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A SUNTER COUNTY FAIR.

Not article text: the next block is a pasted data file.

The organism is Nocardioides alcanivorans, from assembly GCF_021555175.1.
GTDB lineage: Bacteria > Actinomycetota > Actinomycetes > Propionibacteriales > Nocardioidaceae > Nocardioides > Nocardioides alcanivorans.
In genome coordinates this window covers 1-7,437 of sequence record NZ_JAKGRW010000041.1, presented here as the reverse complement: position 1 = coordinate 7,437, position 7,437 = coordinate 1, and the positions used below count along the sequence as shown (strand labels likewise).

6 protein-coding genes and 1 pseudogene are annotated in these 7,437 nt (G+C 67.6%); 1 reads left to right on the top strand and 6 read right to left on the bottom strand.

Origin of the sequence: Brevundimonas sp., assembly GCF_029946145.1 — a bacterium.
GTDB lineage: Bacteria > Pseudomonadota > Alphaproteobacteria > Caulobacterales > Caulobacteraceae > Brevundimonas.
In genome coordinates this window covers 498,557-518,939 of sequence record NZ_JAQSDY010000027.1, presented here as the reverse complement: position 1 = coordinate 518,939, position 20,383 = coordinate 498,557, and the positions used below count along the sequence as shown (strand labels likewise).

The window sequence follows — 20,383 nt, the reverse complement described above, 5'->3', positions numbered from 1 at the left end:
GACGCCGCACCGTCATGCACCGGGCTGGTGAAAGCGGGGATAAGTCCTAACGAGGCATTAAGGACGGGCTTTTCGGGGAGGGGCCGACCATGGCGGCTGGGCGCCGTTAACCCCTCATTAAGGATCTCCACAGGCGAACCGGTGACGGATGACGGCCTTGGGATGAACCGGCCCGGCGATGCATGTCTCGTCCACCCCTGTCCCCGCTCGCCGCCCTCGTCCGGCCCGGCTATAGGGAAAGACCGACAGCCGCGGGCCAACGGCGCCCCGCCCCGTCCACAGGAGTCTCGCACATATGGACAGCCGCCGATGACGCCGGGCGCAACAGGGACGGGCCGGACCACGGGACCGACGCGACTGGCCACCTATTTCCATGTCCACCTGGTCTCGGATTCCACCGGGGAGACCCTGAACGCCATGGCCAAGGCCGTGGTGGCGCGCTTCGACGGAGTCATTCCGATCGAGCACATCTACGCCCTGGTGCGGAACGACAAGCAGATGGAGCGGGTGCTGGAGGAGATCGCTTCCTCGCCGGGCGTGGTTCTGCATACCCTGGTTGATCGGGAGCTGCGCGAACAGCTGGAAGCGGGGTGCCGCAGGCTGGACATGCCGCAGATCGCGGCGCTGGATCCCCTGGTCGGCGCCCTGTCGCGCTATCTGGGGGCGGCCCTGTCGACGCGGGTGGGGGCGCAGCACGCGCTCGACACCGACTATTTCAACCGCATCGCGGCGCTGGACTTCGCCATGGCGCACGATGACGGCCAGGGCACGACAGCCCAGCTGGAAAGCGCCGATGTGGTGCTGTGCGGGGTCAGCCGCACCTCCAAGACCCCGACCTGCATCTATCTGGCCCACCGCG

COMMITTFF VISITS OKANOKBl III, F\Ut AM) RKTIKN FN Tlll SI.WTK . Orsngeburg Fair Organl*i<d in Sixty Day* Wmm a >H Dividend of $1.. 000 mid \ttr?et* Thousands of VUltoTM to rimi lily. The committee from the Sumter Chamber of Commerce returned from Orangeburg Thursday night enthusi? astic over the possibilities of a coun? ty fair for Sumte- county, it is their belief that what Orangeburg has done and is doing along this line can be duplicated In Sumter and should be surpassed owing to Surntur's excellent railroad facilities. The committee visited the Orangeburg fair grounds, talked with the officers of the Fair Association and with a large number of business men. All alike agree that the fair has been a good thing for Orangeburg, business men and farm? ers a.ike. The Orangeburg Fair was started at the suggestion of the Farmers' Union of that county and was organised through the co-operation of that body and the Chamber of Commerce. Nearly one-half of the subscribers to the steck of the association are farm? ers. Of the directors, five are from the city and the others are selected from the farmers, one being selected from each township. The association was incorporated for $20,000 dlvidod into $10 shares. By dividing into small shares the stock was distributed widely and a large Interest was thus secured. $ll,0uo was subscribed be? fore the fair started and $7,000 was paid In. Thirty-five seres of land was purchased on the outskirts of the city st $5.500 which was sold to them by a public spirited citizen be? low ctst in order to prevent a hold? up of the association and that the fair might be started. Not a dollar of this amount was paid until after Che fair closed. The entire cost of improvements, including fencing, race track and seven buildings was ?12.000. Thc.e buildings Include a poultry building. 60x75. main exhibi? tion 75x150, iwo cattle barns 70x100. hog barn 30x100 and small office building. The fair itself returned a total sum of $1.000 which included all admis? sions and space sales. No complimen? tary tickets were given out. The to tsl expense < f the fair for premiums, prises snd Isbor was a little less than $4,000 or s net return to the associa? tion of $4.000. The fair was a great juccess. On one day over 5,000 peo? ple paid for admission. The streets of the city wore crowded with peo? ple. The merchants did an excellent business and the hotels and boarding bouse did a rush business. The far? mers and business men were drawn closer together. Every conceivable premium was offered for farm dis? plays of vegetables, product* gve stock. The schools made an ex? cellent exhibit. The women of the slty and county especially became in? terested snd the exhibits of needle work were nota'u*. Many of tne churches, ran dining rooms. Mo t of the men hants mi Intal^.ed boo'hs and the manufacture!-* ?r?ve ~ "Made m oren jsjbsjysj* dag There * sra all kinds gf MM SSgegts, Including a mid-way. baseball, football and horse races No betting was permitted. A greater Interest I* being taken this year throughout the county, one of the Igggj l~.nks has offered prizes slmllir to that offered by the City Nstlonal Hank of Sumter and special exhlbith.ni? will be made from these pr i and girl*' corn snd I mat.- c u?>s have been stim? ulated. What Ol ariKehurg has done Sumter can i . ri > Ol] ih . ThS ^- Bj i ?I con? dition* are SjIsslhV only Sumt.-r. ggrtgg better railroad facilities. Is certain to .iti r ? larger attend ince. The rilroatU will gh ?. ipgt i d rate?. If not ore dollar had been earned by the fair It would ha\c more than paid. Sumter ha? had Carats ils which have cost heavily. Here g in Institution that will mutually aid country and city, attract* thousands of dollars to the city annu.i lly and yet holds out the chance, of returr.lmr a tine db I dend on the mom y Invested. The Fair Committee will meet with the directors of the chamber this a ter noon to consider this r? port and \\ || gsjssgsjfasl that las satin chanabei wlil meet within I few ggyi fOff the sam< purpose. I . ii Ii. in' I Aamloaf loo. The regains fall teachers esamlna tlon Will be rebl In the county coUfl ho i.i Oetobei Mb. begtgnlng al 9 o'clock. Qsjwstlons will be based on St ?f?- id 'pt?d leX| I.ks; in psgagOgy ..n the State M.ui'i .1 f"r F.lemnntary ?, >, and the HI its Manual lot atglj m aeeta .f. MFintKKT 11 \ VV-\V? UlTIf, . '..un'v Hupt. ?>( labe >t i"ii The Hi ? J H. llomh 0W< o| hi ,i it, ? pr< ga is 1". algf iltt) t"r Vflftaoa <? Ik tf Male. aTvMeatl) \it I f r r,r In a W Is n I Ig. WH ... i fit-ton -t <r WILSON REPLIES TG ROOSEVELT _i ?Alf TRUSTS FMHrjUftHKO MOST tNBF.lt "BIO STICK." Democratic Nominee Campaigning Through Mich'guii In Rain?Hoti - ing ("h?^ r> at Kabima/oo, and Spion- , did Demonstration from Crowds Huddled I nder l'mhrellu? at Kvery , Station. Detroit, Sept It.?Trusts flourished mofi und-if t"..rm* r President Roose M'lt's administration than under any other in the history of the country. This was the way Governor Woodrow Wllaon replied, in speech here tonight to assertions of Col. Roosevelt at T'inidad. Colo., yesterday, taking eXOOpttOH to the Democratic nominees declaration that during the recent in? vestigation by the House, Messrs. Gary and Perkins suggested the plank in the Progressive Republican pi U- I form proposing a Federal commission to regulate the trusts. "I understand that the leader of the third party," said the Governor, '"has recently said that he did not suggest this change just the other day, that he suggested it while he was President, in one of his messages to Congress, during the same term of the Presidency in which trusts grew faster and more numerously than In any other administration we have had and that his conclusion was?he doesn t say this, but this might be the inference-?that his conclusion was that th" trusts had come to stay, that it was not possible to put them out of business, it wasn't possible to check their supremacy, that all you cou'd do Vsj to accept them as necessary evils and appoint an industrial com? mission which wou:? tell them how they were to do their business, not an industrial commission which should tell you how other men should be ad? mitted into the field of competition but an industrial commission which should take care of the people of the United States hy saying to these trusts: 'Now, go easy; don t hurt any? body. We believe that when you are reminded of your moral duties you are not malevolent, your are beneficial. You are big, but you arc not cruel.' " Bipartisan bosses were another ob? ject of attack by the Governor in his speech before a crowd that filled an armory. "The trouble in this country," said the nominee, "is that the boss of our party has an arrangement with th? I boss of the head or tall left tonight nominee Is I to his car at Tt udo, *<? a. m. Governor Woodrow Wilson cam? paigned In the rain today as he trav? elled across the State to speak in De? troit tonight. Everywhere en route that his train stopped he was greeted by crowds, who stood huddled under umbrellas. The Governor's speech here tonight was his princpal one of th ? day. Vt many places the nominee stepped down from the train and stood in the rain to shake hands with those who pessed forward to meet him. At Kalamazoo, Mich., a crowd of collegians gave the Governor a cheer. "1 have found that the subjects to be Iteeueaed in this campaign as so tre? mendous trat they can hardly be handled In SpSSChSS from the rear end of the train." said the Governor. "MorooVSf, the rear platform is not the Democratic platform this time, We are at the front and not at the hack. But l must say that since I haVS got into Michigan I have felt a singular stimulation because every? where there is the same spirit Of hope ami confidence. "There Is no time to dtSOUSS here how we got into it, or bow we are to St OUl Of it. The point is that the people of the United States have made up their minds to get out of It and there is only one team ready to do the business, snd thai Is ths Democrats team, i am ?peaking in the terms ol a man who has been bred in a foot? ball college. I know the third team is not organised, it doesn't even kno the signals, and ths regular Republt* ? m team Is very mudh weakened, it has lost some of its principal players. But there have been no losses on the Democratic side. <m ths contrary, there have been ? great many gains, and the game |s familiar to the Dem I "i rats that we have to play now." THROWS l'lt?>M BUGGY, Mi-. Mo, Pteklealnter Death When Horm .it Greenville, Greenville, Sept. |S, - Mrs. Alice Plckleslmer, widow or' late Newell Plokleslmer, wa* killed today in a runaway mar ih< city, Hhe whs thrown from the buggy, striking tree I elng killed In tantl). gays h ttepubll< in conb mporarj "Governor Wilson lick bin phnm t ism of t.it iff dam with far mor< j.. i sl h ia e ill in dlscn I on," The f o t is, ths Governor*! dam lllu tra lion ot the tariff o.u< stlon Is something < t it 11 dpattei i < innot get ot ? i Wilmington 11 ir. Moeu i raglc Run* \w113 COMMITTEE VISITS CITY o\ BDI8TO TO QET CORRECT IDEA OF COUNTY PAIR. Meaera, A. v. Bnell, W. B, Boyle and J. M. itrogdon Look Over Orange? burg Fair Groundl and Obtain Val- I liable Information, j Orangeburg Evening News. That Sumter may have the benefit o( the plans which made the Orange burg County Fair BUOh B complete success, the Gamecock City had a del? egation in Orangeburg today for the purpose of conferring with the officers , of tiie ??rangeburg County Fair. As- j ?ooiation ??..d ais<? with the officers of the Orangeburg Chamber of Com- \ merce. Messrs. w. B. Boyle, ex- i mayor of Sumter, A. v. Bnell, Beere biry the Rttmter Chamber of Com? J mere ed u tints ? t Hi n wsrs not expected m u....... .. r tuis evening, but they arranged to I Oome last night and they spent all day I her?- in company with the fair and ( hamber of Commerce officials, and much valuable information was given them which will be used to no little advantage in the promotion of the Sumter County Fair. A portion of tnis morning was spent by the visitors at the Fair Grounds just to the east of the city. They were taken all over the grounds and shown the main building and how it ifl arranged; the various departments lor the different exhibits; the race track, the arrangement of the grand stands and the midway attractions, and in fact, everything desired along this line by the visitors. They were given information as to the arrange? ment in the awarding of prizes, and the arrangement of the different de I artments, about the way in which the fair authorities went about secur? ing capable managers for the several departments. In fact, it was pointed out to the representatives of the Gamecock city that the Orange-burg County Fair was conducted along en? tirely business principles, and that every detail, no matter how small, wns given the attention which its im? portance demanded. The visitors were told to how the or? ganization of the county fair was gone about. How the stock wn? subscribed, ' those j have rlbu . entire iterest I ..*?r territory af? fected by the fair. They were told how the directors went about the ar? rangement of the grounds and how it was possible within the short space of time given them Id prepare for a fair which was equalied by few and excelled by none of the county fairs neld over the entire State, and in many respects the equal of the State Fa it held in ColumW?. Plans for the next fair to be held In November, which will make this ooe even more success? ful than the last. WOTS given the men from Bumter, The gentlemen *?td that la was the Intention of Sumter to hold a County Fair this fail. While they admitted that so far not very much had been d.me in this direction, they were con? fident that they CO Old get together and have an assoelat ion organized and grounds In readiness for the bidding ot a fair by next December. This in their intention. they stated, and they will work towards this end. The visitors were entertained at the F.Iks Club for a Short while this morning and will be shown other co irtesiei during the afternoon. During tioir conversation this morning the gentlemen said that they were very much surprised with the show ng Ornngeburg makes to the \isit us who come here for the first time, They were very complimen? tary In their remarks regarding the paved streets and the white way. both of which Orangeburg is very proud, They saw many things. and ?poke of them in their rub's over the city which pleased them, and they did not h. sit ite In complimenting Or? nngeburg is many ways, While they ate convinced that Sumter ig the best lace on the map they could not he p admtttlnfl that Orangeburg must bold sei oiid place in their estimation, There is more Ctnrrh in this Beetlon of the country than all other diseases put together, ami until the last few years was supposed I > be incurable, For i great many yenr?i doctors pro te .ii' .I it a local disease and pre? scribed local remedies, and bj con? stantly falling to cure with local treatment pronounced it Incurable. Science has proven cntarrh to he :> constitutional disease, and therefore reqi Ires i onstltutlonal ti ?? itnu nt Hall's Catarrh Cure 'manufactured lv I' .1 ? 'heney & ? 'o . Toledo, ? hhlo I the only constitutional eure on 'he market, h Ik I ikon Internally >n dos< n from la drop to i tea \.nful it act? directly on the hi.I and m?i eon ? u rf a cot of Ihe > \ ?-?< m They offer oiie hundred doll 11 foi an> In , Inrs and testimonial! I \ bl . is I". J, i 'hem y X i ??? To j ledo, I?. Sold bj druggist Take Hairs l *.. m 11> f *i i * - fot i r?nst; ' pat Ion PLANS FOR PROBE. yy. T. sti.yi.nson WRITES OF SPARTANBURCl INQUIRY. Suggest* Rules Subject to tile Approv? al or the Committee at Spartan* lung Meeting. Columbia, Sept. ?u.?w. P, Steven? son, chairman of the subcommittee from the state Democratic executive committee to investigate the charges of fraud in the recent primary, hai forwarded The State the proposed plan for the conduct of the inquiry which will be instituted at Spartan burg Tuesday. September 24. .Mr. Stevenson suggests certain rules for the approval of the commit tee at the meeting. He points out that the burden of proof is on those bringing tin- charges; the public may be heard in making charges; that in I tu? proof of irregular ICh county should be 1 lly those counties will where tangible speci l hand; that it should be the endeavor of the committee to j lake up the contested counties one j by one. beginning at Spartanhurg and continue until completed. j Mr. Stevenson's communication in full is a3 follows: To Messrs Shand & Bhang and F. G. Tompkins, Attorneys for Ira It. Jones, contestant, and P. H. Domi nick and Eugene HI ease; attorneys for Cole L. Blease, contestee, and to John T. Duncan, contestant. You wiH please take notice that the committee to investigate the latte pri? mary lor governor will begin: the taking af testimony at Spartanhurg. S. C, on September 2 4, meetings at the county court house at 1 p. ra. Subject to the approval of the com? mittee when It meets, it seems to the undersign** that the following rules should be followed: 1. That the burden of proving, ir? regularities of fraud sufficient to an? nul the election or reverse the face of the returns rests upon those charg? ing the sauna 2. That since the entire puubllc 1? as deeply inten ed and have been, invited to furnish evidence of crook? edness if known, the public will have the fight to be heard in support of charges madts and those making charges whether the public, generally or the contestants should produce their proof in opening. 3. That me. contestee has then, the right to offer proof in rebuttal and the contestants In reply. 4. That where no proof Is pro? duced as to county, either by the con* testants or by the public as heretofore requested, an.if the records as fur? nished the committee show nothing wrong, such county shall be passed a* correct proof csf crookedness not hav? ing been forthcoming to overthrow the presumption of correctness which always prevail* That applying such rules, only those counties will be Investigated where tangible specifications aro irt hand, either produced by contestants, the public or appearing from the rec? ords collected by the subcommittee appointed heretofore, and it will be the endeavor <*f the committee to take tip the counties and complete them, one at a time) beginning at Sparran- , burg, this coarse to be varied as ju-s tice may require, of course. The character of evidence- And the method of production will genre to be determined by the committee from time ro time as the questions arise. These are tentatively laid down, subject, of course, to the approval of the committee, snd you will please be ready to proceed at the time and place .-tated. as we hope to be In posi? tion by that time to go straight through the matter promptly. W. F. Stevenson. Chairman. HOOKWORM AXD EDUCATION. only Long ami Persistent Course of Training t an Stamp Out Insidious Disease. Washington. Sept. 19.?Wycklit'lY Kose, secretary of the Rockefeller sanitary commission, In charge of hookworm eradication In the South, today told the American Public Health association in session lore thai he did not think any of tUose hearing htm would live to see the completion of the work of driving out hookworms, A long persistent campaign of education, he said, wai t! ?? only method of getting rid of th< rlls< . which U'ns due t,. soil pollu t ion. hi, v. II. Ua\ < m i, in charge of tlu VYisconsin State hygiow labor tory so? akii r on m a i rage, h ild that Lak< Mi< hlgan is polluted lo u distance o \ ? ii hi !< from shore nnd thai In take pipes supplying drinking wute foi towi ;iIoi>k the lake shore shoub hi cart ? - i oui from 12 to 15 mile *Aa i . >i nlckles .it BLEASE WANTS QUICK ACTION CALLS UPON COMMITTEE TO DE? CLARE HIM NOMINEE. Demanding thai state Democratic Executive Committee Ceaee l>ila lory Methods and Take Vet ion at Once, Governor Declare* He Rep* resents 72.000 White Voters and is Thankful that Me Ha* Courage "to Reaent Any Wrongs which .May be Attempted to be Dorn? Tliem.M Columbia, Sept. JO.? Declaring that he is voicing the sentiments of 72,000 white voters in South Carolina, Governor Cole L. Blease In a lengthy statement issued at Columbia today and addressed to the people of South Carolina, demands of the State Dem? ocratic executive committee that it l ease its dilatory methods, take im? mediate action and declare him the nominee for Governor. The statement is in view of the investigation order? ed by the executive committee, upon the charges tiled by Judge Ira B. Jones, candidate for Governor. ot frauds and irregularities in the pri? m?r.' of August 27, in which, upon the face of the returns Gov. Blease appeared to he nominated over Judge Jones. "I rejoice that I have the courage, the loyalty and devotion t? the Demo? crats of the State, who have fought for me. to lead them in whatever di? rection and COnree that they shall de? vice or wish in the protection of their right to vote for the candidates of their choice and have *ueh vote de? clared in accordance with the con? stitutum and the rules of the party, and with the true result of the vote, and' to resent any wrongs which may be attempted *w? he done them," *g ti.1;>ntiv concludes trie Governor. NwLW l)K(IJM..s POSITION. This tetffMi on lli> Part Relieves state Department of Hone Raa* barraHsment, Gflkials say. Washington, Sept. IS.? Harry B. Nolan, appointed secretary to the le? gation at Panama, who was recently arrested at Sew York with Marion MacVicker, a young Bcotck girl, and later dis< harged by a court, today formally deajlned his appointment in the diplomatic service. His action re? lieves the State department, officials say, of some embarrassment. Nolan, with his father, who came her.- from Chicago, conferred with Acting Secretary Wilson today and it was said there was B probability that President Taft might be asked to de eide thi*- question. Later, however, the probten, was solved by Nolan de? clining the appointment and the fol? lowing statement was issued: "Mr. Nolan called at the depart? ment ot State today and explained that, although his conduct had been, grossly misrepresented and distorted, as shown" by the upshot of the pro? ceedings in New York, nevertheless, owing to the disagreeable notoriety which had been given the matter, he felt, Tor motives of delicacy, that he would perfer not to ask for any ap? pointment at this time." Tfte little boye and girls of the city can? sest content now. Yes, a circus is cooiing, two of them n fact, and the time is not so very far off either. The information will be welcome to some of tins young and old folks also, those who always go to and enjoy circuses. Choice Farm Lands. We are offering this Call one of the most Attractive lists of farm lands we have been able to get together in the nine 'ears we have been selling Sum? ter and Clarendon lands. We have seen th* average prices rise from $10 10 $25 per acre at the beginning of that period to $30 to $60 per acre now. Wo confidently expect to see these lands s?.4l?ng at $75 to $10>> per acre within the next five years. Why? Because the lands are as good a3 many lands in Marlobor, Marion, Darlington-counties now selling at more than $100 per acre, and yet farming conditions are betster here. We have* the best la? bor, railroad and marketing facilities of any of the counties in the great ag? ricultural section embraced in the upper' aasSBtat belt?admittedly the best farm lands of the State. If you want to share in the prosperitv that .-ernes to a rapidly developing community, now Is the time to buy and lot r?a?t- a part of it- Come over and let as show yon. Cl fV PROPERTY Ym TV\ O^l^^? REAL *STA7f LOA??; farms K K HelSer V^O. mmn**** sao TiSJSB/ER LAND * Mm*? a-^^S-WT^a- v>V/? IttVESTMEMtS 261-2N.Main St. WIKAL MTATH dhaijers Sumter, S. C: r. r. me1&er. BR7~bst FIELD. r ITA AT? B^nEHk /n?l\THP ***** plaster. >minglf> AML, UlLMriJNl, WwVm *?,CK- ,)K-lN T-Tqv firkin Rln* Kpasi Ship Staff. Hrun. Xldy, KJl dill, Mlxe?jt*)w and Ohlcken Feed. Horses. Mules. SSSSa?*' Z*"^ \o Order Toe Iatnr* i *r Too <*madt Booth-Harby live Stock Co. SUMTER, SOUTH CAROLINA. IMHllstlHIINlllllEfHMHRlllH S If Its Merchandise ; ?-HARRELSON'S CASH STORE HAS IT- 5 ? * ^ Just in from the North,, jhe finest line af'Hate, Caps, Clothing, aw 2 etc- yeu could wish to BSas and the price* are RIGHT. Come with ^ Wk the crowd to our special bargain days?Wednesday an i Saturday. H] ? D. Harrelson, St. Charles, S C. a *jj "TBE BHICK STORK." H ? as ?????????? MOLES and WARTS 'jtemovetl with HOLKSOFF, without pain Of danger, no iii.mkt Uow large, or bow far ral.Mil ahme iJie salfjSCSj of tin* olda. Ami they will never return, and no :racx* or m*?t will l>e left. MOUBsV off is apsjUasJ directly to the molk or wart, wtuan esnJroti dlsap|>cnr* luv about ?dx days, billing the gynn and b a\0?g the >kia smooth aitdi natural. MOLF.SOFF b* put up only in One LHHbu* bottfea Bach bettle is neatly packed In n plain case, accotayaated by full dlrectlsaSi and contains enough remedy to remove eight ?>r ten ordlnasy MOLES or WARTS. We sell MOLESOFF ander a positive GUARANTEE if it fails to remove v^ur MOLE er WART, wt will pressptly refund the dollar. FlafMa Distributing Oouspeity I Venn air nt. r< u-;*.^'a n?, ? r - i TEETH AMI atOXKY. Money sp?-nt oa teeth Is a food) investment and oae that givec you daily returns. Money the Medium <u ? x? hange is only good so far is it g^?'s as the things u'hich contribute to our health, comfort i happiness. When Kftonl on lln* ItaHh it brings I *. nil rhrcc of iho Al*o\<*. The sumter Dental Parlors are de* voting lheir life work t>> the care of the teeth le Ih. m lot k v ar mouth ?.\ er. Sumter Dental Parlors, DR. C. H. COUR IM V. Prop. tlVKIt MRS. ATKINSON'S Mil I IN i STORE,